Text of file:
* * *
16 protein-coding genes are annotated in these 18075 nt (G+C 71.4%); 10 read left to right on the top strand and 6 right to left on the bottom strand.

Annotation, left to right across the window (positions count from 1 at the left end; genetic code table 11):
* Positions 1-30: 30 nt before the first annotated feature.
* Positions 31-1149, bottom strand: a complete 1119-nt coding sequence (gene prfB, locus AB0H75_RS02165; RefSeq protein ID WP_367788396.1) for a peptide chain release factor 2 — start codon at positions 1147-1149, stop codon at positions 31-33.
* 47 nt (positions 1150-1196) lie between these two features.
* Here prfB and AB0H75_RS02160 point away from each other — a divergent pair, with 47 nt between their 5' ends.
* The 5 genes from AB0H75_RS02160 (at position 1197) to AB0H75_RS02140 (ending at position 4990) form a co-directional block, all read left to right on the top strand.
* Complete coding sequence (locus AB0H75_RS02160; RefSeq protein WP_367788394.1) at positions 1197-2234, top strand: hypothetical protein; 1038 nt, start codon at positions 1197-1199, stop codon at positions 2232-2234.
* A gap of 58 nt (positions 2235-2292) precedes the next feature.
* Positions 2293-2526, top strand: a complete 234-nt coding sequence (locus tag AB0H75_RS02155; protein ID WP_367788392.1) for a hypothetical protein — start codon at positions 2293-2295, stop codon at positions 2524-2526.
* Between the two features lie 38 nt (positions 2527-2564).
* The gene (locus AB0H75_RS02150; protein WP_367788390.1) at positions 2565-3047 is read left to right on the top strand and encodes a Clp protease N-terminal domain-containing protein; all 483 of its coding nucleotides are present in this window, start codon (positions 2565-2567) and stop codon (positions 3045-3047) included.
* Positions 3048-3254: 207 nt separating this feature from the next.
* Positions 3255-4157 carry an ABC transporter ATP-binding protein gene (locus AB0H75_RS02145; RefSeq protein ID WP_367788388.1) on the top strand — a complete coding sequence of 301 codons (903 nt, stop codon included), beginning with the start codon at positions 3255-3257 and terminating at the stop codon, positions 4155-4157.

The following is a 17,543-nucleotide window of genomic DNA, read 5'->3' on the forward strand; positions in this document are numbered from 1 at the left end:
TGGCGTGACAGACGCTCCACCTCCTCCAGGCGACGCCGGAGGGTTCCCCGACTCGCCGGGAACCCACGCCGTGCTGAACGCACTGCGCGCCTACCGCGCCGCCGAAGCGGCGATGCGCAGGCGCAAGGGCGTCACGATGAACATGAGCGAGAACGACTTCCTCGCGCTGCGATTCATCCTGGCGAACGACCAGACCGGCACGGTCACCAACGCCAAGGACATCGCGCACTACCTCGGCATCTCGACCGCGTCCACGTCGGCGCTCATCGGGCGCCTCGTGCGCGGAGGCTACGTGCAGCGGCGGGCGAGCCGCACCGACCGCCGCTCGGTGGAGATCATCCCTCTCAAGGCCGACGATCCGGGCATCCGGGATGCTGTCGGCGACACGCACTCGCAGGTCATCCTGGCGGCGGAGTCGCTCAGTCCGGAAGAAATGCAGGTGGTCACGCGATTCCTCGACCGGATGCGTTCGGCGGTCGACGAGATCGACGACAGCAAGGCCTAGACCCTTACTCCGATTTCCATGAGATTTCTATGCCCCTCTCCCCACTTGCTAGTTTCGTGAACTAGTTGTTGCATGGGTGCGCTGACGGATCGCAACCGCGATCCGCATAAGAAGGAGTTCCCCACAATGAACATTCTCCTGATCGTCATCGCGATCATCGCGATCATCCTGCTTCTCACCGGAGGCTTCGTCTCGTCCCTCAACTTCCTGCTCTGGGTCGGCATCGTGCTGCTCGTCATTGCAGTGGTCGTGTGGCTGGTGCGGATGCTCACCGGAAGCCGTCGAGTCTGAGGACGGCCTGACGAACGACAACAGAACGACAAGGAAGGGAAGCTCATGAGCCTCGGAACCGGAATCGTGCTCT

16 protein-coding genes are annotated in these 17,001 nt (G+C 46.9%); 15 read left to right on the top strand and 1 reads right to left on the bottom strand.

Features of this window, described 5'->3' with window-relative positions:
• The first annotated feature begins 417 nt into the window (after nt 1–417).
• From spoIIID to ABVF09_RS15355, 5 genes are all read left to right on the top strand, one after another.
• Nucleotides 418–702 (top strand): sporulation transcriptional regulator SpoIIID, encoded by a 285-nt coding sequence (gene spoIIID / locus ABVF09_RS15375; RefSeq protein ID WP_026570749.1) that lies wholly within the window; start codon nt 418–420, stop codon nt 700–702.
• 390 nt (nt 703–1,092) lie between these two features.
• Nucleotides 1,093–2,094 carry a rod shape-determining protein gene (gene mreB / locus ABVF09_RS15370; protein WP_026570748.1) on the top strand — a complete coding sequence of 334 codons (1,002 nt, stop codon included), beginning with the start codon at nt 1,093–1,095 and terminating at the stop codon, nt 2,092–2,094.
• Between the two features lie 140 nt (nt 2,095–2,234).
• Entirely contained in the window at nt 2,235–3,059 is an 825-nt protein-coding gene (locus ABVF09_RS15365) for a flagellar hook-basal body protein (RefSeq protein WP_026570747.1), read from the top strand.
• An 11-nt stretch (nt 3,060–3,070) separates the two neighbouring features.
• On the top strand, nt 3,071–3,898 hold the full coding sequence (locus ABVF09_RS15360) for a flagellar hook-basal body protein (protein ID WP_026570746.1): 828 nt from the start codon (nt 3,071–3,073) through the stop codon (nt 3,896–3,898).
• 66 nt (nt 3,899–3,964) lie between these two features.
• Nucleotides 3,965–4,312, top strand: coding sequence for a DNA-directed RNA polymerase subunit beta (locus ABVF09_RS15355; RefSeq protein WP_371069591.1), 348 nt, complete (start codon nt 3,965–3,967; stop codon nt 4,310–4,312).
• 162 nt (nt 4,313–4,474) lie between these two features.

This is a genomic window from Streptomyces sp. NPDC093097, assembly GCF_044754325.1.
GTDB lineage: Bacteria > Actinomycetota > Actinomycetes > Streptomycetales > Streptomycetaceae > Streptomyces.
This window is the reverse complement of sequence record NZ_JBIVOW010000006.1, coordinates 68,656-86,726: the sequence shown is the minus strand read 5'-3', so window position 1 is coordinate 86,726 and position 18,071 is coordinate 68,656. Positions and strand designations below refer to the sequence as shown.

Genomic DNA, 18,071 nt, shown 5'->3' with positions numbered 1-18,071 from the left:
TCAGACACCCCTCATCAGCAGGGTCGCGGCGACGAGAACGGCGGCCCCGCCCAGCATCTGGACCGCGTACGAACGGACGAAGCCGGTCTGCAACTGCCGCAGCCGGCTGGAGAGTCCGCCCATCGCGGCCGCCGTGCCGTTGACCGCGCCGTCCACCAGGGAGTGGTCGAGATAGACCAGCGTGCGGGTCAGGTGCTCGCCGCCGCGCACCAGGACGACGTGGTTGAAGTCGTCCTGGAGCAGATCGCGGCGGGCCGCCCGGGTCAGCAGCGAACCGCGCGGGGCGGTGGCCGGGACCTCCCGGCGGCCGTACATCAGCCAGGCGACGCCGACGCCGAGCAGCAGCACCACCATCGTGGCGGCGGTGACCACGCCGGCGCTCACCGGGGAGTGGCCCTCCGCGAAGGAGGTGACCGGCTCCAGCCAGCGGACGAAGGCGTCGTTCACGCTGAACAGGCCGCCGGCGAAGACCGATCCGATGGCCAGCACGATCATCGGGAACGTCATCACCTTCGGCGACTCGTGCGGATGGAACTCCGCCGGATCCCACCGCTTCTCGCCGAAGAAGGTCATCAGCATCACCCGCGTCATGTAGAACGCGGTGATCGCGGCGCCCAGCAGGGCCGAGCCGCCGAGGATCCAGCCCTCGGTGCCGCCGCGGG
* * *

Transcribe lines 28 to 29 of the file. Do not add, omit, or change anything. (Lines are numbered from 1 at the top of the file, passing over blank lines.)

• 66 nt (nt 3,899–3,964) lie between these two features.
• Nucleotides 3,965–4,312, top strand: coding sequence for a DNA-directed RNA polymerase subunit beta (locus ABVF09_RS15355; RefSeq protein WP_371069591.1), 348 nt, complete (start codon nt 3,965–3,967; stop codon nt 4,310–4,312).